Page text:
Our motorhomes in the past have all been heated by a Truma system. Whether it be a separate fire and a hot water heater, the C 6002 EH combi, or the more recent Combi 6 series, the common factor was Truma. The 2013 Swift Kontiki however is the first motorhome that we have owned to be fitted with an Alde system. This Alde Compact 3010 boiler is similar to the Truma Combi in so far as one piece if equipment provides central heating and also hot water.
The Alde Compact 3010 boiler, as fitted to the Kontiki can be powered on gas, electric or both. Running on electric, the boiler will operate at 1, 2 or 3 kilowatt settings. We have fitted the Alde load monitor to alter the input to the boiler automatically in the event that other electrical appliances are switched on. You can read about the Alde load monitor here. Running on gas, the boiler has two output levels, these being approximately 3.5kw and 5.5kw, using approximately 250 or 400 grams of lpg product per hour. The exact outputs and gas consumption figures vary according to the type of “gas” product being used – see the user manual for details.
The Alde system is “filled” with a liquid mixture of water and glycol fluid. In layman’s terms, the Alde Compact 3010 boiler heats this fluid and this warmed fluid is then pumped around the motorhome or caravan, providing heat to the radiators. Some motorhomes have a “heat exchanger” fitted meaning the Alde system can use the residual heat from the engine to heat the living area and also to provide hot water. See the section entitled Alde heat exchanger
What’s inside the Alde Compact 3010 boiler
Inside the boiler there are various sections, and the above photo’ allows us see inside the Alde 3010 Compact boiler.
Starting inner most, we see a silver coloured cylinder – so what is this? The gas burner and flame is contained in this area and thus when operating on gas mode, the heat from the flame will warm the glycol mixture that sits outside of the silver cylinder. I call the silver tube the “flame combustion chamber”. The silver coloured cylinder also has a section cut away in the photograph.
Red bars – what are these? These are the electrical heating elements.
The area surrounding the silver coloured cylinder and the red bars is sealed within the blue coloured barrel-shaped object. The glycol mixture is sealed within this area and it is this warmed/hot mixture that is pumped around the system.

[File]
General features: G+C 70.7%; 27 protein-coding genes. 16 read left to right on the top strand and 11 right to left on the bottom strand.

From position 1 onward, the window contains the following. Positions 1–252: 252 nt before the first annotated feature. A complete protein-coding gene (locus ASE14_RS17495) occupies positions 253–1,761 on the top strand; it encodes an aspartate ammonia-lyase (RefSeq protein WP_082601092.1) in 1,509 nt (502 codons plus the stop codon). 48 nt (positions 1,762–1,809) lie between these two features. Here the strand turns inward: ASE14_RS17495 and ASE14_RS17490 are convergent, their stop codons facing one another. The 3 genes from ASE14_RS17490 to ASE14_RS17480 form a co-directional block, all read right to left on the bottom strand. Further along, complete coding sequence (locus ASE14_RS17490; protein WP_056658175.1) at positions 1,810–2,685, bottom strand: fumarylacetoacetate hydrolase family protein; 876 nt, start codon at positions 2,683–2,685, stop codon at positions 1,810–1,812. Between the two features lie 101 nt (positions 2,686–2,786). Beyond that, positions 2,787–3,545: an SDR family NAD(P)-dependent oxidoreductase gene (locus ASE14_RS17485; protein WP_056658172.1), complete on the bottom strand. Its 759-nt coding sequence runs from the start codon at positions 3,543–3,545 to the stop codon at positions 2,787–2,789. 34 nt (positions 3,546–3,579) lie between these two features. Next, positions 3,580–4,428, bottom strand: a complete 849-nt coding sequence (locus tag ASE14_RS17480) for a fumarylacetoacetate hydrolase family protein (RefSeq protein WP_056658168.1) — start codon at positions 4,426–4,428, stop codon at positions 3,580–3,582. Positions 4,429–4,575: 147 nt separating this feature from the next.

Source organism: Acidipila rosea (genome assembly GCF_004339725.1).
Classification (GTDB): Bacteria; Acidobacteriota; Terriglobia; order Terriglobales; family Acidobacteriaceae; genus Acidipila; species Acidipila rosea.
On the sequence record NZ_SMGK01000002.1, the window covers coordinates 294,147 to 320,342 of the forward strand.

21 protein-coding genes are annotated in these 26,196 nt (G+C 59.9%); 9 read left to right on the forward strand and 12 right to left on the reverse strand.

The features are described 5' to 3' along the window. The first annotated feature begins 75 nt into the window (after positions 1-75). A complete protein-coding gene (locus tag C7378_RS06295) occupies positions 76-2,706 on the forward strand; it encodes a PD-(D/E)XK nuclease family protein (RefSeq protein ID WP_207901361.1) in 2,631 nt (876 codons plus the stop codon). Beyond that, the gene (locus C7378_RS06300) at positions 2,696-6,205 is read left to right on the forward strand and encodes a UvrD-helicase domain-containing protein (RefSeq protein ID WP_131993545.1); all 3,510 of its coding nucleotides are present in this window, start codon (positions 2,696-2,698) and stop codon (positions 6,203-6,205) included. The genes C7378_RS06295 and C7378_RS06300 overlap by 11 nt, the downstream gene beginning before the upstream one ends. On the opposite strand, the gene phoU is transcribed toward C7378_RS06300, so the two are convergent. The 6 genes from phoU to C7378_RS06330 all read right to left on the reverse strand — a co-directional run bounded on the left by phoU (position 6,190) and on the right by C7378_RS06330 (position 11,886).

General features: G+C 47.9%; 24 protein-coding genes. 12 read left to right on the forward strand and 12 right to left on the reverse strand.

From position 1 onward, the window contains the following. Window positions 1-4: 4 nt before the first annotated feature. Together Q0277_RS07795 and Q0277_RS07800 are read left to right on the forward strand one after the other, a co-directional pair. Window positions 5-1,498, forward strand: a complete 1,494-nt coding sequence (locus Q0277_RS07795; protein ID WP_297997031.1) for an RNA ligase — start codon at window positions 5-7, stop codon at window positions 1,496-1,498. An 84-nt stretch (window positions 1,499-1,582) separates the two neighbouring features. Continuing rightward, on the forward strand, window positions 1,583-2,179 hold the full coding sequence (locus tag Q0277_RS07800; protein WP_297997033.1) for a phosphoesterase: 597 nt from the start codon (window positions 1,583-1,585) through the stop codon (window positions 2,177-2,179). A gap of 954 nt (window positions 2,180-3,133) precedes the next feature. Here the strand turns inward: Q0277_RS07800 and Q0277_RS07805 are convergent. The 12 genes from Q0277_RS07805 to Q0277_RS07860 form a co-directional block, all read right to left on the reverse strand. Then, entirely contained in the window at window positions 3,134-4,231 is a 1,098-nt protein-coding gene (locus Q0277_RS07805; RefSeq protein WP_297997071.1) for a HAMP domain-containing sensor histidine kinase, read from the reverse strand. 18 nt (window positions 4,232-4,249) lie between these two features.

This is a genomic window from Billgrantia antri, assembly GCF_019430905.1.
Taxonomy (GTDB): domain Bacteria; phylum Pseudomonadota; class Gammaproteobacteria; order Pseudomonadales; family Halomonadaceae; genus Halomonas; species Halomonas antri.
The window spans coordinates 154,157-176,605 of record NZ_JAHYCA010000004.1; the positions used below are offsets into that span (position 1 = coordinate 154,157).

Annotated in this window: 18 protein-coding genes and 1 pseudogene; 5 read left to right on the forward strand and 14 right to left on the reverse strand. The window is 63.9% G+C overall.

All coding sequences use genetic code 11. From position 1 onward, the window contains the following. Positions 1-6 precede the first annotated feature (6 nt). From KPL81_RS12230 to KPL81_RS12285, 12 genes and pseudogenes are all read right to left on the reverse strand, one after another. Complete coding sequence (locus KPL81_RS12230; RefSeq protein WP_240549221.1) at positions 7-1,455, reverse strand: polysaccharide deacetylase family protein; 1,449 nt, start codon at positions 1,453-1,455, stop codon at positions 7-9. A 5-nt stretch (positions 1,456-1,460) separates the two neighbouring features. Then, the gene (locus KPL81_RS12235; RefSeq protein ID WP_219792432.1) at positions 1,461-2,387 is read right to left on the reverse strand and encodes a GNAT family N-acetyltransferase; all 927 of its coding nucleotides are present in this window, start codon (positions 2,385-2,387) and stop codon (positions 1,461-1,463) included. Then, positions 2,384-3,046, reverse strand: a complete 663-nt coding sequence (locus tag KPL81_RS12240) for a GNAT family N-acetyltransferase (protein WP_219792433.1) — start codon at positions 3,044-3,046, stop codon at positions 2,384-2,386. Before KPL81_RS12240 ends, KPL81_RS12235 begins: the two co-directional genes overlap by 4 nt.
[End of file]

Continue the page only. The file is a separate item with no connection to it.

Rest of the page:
The outer blue area is where the domestic hot water comes from. This sealed blue barrel has water within, and this is heated from the glycol liquid within the next chamber. Note that the electrical heating bars do not directly heat the water. Instead the “red bars” heat the glycol mixture within the Alde Compact 3010. This heat then transfers to the hot water. We have found the Alde compact 3010 boiler can heat a tank of hot water in about fifteen minutes. Noteworthy of a mention, if you switch the boiler off when the water is at full temperature, use the hot water for a shower or what ever reason, then the residual heat in the glycol fluid will transfer heat to the fresh water too – so almost two tanks of hot water for the price of one!
Alde Compact 3010 boiler – a Russian doll!
You will also note the insulation surrounding the hot water casing. This ensures the hot water will stay hot for quite some time after the boiler is switched off. A good way to think of the Alde is to think of the boiler like a set of Russian dolls! The smallest doll would be the gas burner, sitting inside a larger “doll” which contains the glycol mix. These two dollies are sat within a larger one, and this time, surrounded by fresh water. Finally these three dollies are in a larger one still, this time encased in insulation material.
The above photograph, taking from the settings screen within the control panel shows two different temperatures. The item marked “heater temp” is the temperature of the glycol mixture within the Alde Compact 3010. The “sanitary temp” is the temperature of the water within the “blue barrel” – and this is the water delivered to your hot tap!
There is a lot more information about the Alde system on the Alde UK website